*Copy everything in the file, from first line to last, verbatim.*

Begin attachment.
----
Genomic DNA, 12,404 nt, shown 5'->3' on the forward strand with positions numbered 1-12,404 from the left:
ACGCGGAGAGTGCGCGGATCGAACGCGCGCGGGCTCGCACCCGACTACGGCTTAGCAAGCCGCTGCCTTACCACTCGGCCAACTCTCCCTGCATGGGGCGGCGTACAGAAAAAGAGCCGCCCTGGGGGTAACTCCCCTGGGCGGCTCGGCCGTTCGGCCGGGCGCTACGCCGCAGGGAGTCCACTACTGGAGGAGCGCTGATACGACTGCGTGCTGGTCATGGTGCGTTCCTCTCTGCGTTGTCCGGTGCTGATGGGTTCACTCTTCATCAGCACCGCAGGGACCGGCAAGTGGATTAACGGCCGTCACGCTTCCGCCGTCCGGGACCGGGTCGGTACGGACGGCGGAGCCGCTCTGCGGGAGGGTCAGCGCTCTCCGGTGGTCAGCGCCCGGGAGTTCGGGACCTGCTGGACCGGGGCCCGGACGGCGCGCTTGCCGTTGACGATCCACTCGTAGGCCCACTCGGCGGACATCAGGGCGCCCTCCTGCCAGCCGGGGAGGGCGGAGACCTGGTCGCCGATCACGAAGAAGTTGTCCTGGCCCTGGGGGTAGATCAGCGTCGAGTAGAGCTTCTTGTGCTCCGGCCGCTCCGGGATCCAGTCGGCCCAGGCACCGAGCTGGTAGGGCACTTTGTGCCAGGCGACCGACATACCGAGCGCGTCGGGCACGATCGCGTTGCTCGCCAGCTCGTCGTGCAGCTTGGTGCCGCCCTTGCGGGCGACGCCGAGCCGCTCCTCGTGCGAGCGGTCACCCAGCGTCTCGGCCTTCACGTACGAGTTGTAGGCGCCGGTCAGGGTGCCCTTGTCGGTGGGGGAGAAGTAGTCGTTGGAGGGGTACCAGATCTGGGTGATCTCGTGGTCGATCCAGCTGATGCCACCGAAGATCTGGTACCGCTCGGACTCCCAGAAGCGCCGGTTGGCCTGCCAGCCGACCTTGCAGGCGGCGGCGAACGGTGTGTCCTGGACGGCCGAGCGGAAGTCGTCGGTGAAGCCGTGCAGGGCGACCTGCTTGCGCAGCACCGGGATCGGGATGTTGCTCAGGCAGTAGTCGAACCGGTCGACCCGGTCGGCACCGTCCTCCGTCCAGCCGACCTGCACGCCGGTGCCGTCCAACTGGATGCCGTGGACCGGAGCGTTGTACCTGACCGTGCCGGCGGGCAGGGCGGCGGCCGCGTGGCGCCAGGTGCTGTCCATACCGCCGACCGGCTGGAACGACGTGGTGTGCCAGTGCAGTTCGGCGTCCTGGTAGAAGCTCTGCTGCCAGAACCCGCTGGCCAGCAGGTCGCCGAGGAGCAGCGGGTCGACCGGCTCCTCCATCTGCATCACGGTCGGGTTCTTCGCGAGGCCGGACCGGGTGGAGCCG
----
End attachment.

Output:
Genomic DNA, 12,404 nt, shown 5'->3' on the forward strand with positions numbered 1-12,404 from the left:
ACGCGGAGAGTGCGCGGATCGAACGCGCGCGGGCTCGCACCCGACTACGGCTTAGCAAGCCGCTGCCTTACCACTCGGCCAACTCTCCCTGCATGGGGCGGCGTACAGAAAAAGAGCCGCCCTGGGGGTAACTCCCCTGGGCGGCTCGGCCGTTCGGCCGGGCGCTACGCCGCAGGGAGTCCACTACTGGAGGAGCGCTGATACGACTGCGTGCTGGTCATGGTGCGTTCCTCTCTGCGTTGTCCGGTGCTGATGGGTTCACTCTTCATCAGCACCGCAGGGACCGGCAAGTGGATTAACGGCCGTCACGCTTCCGCCGTCCGGGACCGGGTCGGTACGGACGGCGGAGCCGCTCTGCGGGAGGGTCAGCGCTCTCCGGTGGTCAGCGCCCGGGAGTTCGGGACCTGCTGGACCGGGGCCCGGACGGCGCGCTTGCCGTTGACGATCCACTCGTAGGCCCACTCGGCGGACATCAGGGCGCCCTCCTGCCAGCCGGGGAGGGCGGAGACCTGGTCGCCGATCACGAAGAAGTTGTCCTGGCCCTGGGGGTAGATCAGCGTCGAGTAGAGCTTCTTGTGCTCCGGCCGCTCCGGGATCCAGTCGGCCCAGGCACCGAGCTGGTAGGGCACTTTGTGCCAGGCGACCGACATACCGAGCGCGTCGGGCACGATCGCGTTGCTCGCCAGCTCGTCGTGCAGCTTGGTGCCGCCCTTGCGGGCGACGCCGAGCCGCTCCTCGTGCGAGCGGTCACCCAGCGTCTCGGCCTTCACGTACGAGTTGTAGGCGCCGGTCAGGGTGCCCTTGTCGGTGGGGGAGAAGTAGTCGTTGGAGGGGTACCAGATCTGGGTGATCTCGTGGTCGATCCAGCTGATGCCACCGAAGATCTGGTACCGCTCGGACTCCCAGAAGCGCCGGTTGGCCTGCCAGCCGACCTTGCAGGCGGCGGCGAACGGTGTGTCCTGGACGGCCGAGCGGAAGTCGTCGGTGAAGCCGTGCAGGGCGACCTGCTTGCGCAGCACCGGGATCGGGATGTTGCTCAGGCAGTAGTCGAACCGGTCGACCCGGTCGGCACCGTCCTCCGTCCAGCCGACCTGCACGCCGGTGCCGTCCAACTGGATGCCGTGGACCGGAGCGTTGTACCTGACCGTGCCGGCGGGCAGGGCGGCGGCCGCGTGGCGCCAGGTGCTGTCCATACCGCCGACCGGCTGGAACGACGTGGTGTGCCAGTGCAGTTCGGCGTCCTGGTAGAAGCTCTGCTGCCAGAACCCGCTGGCCAGCAGGTCGCCGAGGAGCAGCGGGTCGACCGGCTCCTCCATCTGCATCACGGTCGGGTTCTTCGCGAGGCCGGACCGGGTGGAGCCG